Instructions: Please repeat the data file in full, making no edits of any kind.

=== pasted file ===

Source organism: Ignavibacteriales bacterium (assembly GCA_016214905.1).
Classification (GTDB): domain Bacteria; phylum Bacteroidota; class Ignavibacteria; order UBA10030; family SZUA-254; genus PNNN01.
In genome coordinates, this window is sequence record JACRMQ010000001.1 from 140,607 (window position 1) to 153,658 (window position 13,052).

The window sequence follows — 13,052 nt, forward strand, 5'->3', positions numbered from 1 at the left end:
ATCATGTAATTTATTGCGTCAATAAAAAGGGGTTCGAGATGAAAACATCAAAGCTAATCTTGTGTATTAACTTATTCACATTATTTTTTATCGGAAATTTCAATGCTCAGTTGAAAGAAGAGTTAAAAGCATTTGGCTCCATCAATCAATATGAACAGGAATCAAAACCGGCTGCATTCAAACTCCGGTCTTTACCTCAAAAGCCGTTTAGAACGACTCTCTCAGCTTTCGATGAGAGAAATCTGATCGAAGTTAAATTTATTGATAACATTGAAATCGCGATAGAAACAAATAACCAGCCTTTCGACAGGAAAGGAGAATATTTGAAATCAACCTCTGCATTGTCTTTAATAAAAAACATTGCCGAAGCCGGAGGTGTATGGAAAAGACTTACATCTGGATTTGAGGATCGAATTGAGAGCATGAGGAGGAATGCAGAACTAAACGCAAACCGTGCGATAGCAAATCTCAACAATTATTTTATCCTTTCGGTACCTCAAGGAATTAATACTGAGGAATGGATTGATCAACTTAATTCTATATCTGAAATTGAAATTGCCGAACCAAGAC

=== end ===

Source organism: Ignavibacteriales bacterium (assembly GCA_016214905.1).
Classification (GTDB): domain Bacteria; phylum Bacteroidota; class Ignavibacteria; order UBA10030; family SZUA-254; genus PNNN01.
In genome coordinates, this window is sequence record JACRMQ010000001.1 from 140,607 (window position 1) to 153,658 (window position 13,052).

The window sequence follows — 13,052 nt, forward strand, 5'->3', positions numbered from 1 at the left end:
ATCATGTAATTTATTGCGTCAATAAAAAGGGGTTCGAGATGAAAACATCAAAGCTAATCTTGTGTATTAACTTATTCACATTATTTTTTATCGGAAATTTCAATGCTCAGTTGAAAGAAGAGTTAAAAGCATTTGGCTCCATCAATCAATATGAACAGGAATCAAAACCGGCTGCATTCAAACTCCGGTCTTTACCTCAAAAGCCGTTTAGAACGACTCTCTCAGCTTTCGATGAGAGAAATCTGATCGAAGTTAAATTTATTGATAACATTGAAATCGCGATAGAAACAAATAACCAGCCTTTCGACAGGAAAGGAGAATATTTGAAATCAACCTCTGCATTGTCTTTAATAAAAAACATTGCCGAAGCCGGAGGTGTATGGAAAAGACTTACATCTGGATTTGAGGATCGAATTGAGAGCATGAGGAGGAATGCAGAACTAAACGCAAACCGTGCGATAGCAAATCTCAACAATTATTTTATCCTTTCGGTACCTCAAGGAATTAATACTGAGGAATGGATTGATCAACTTAATTCTATATCTGAAATTGAAATTGCCGAACCAAGAC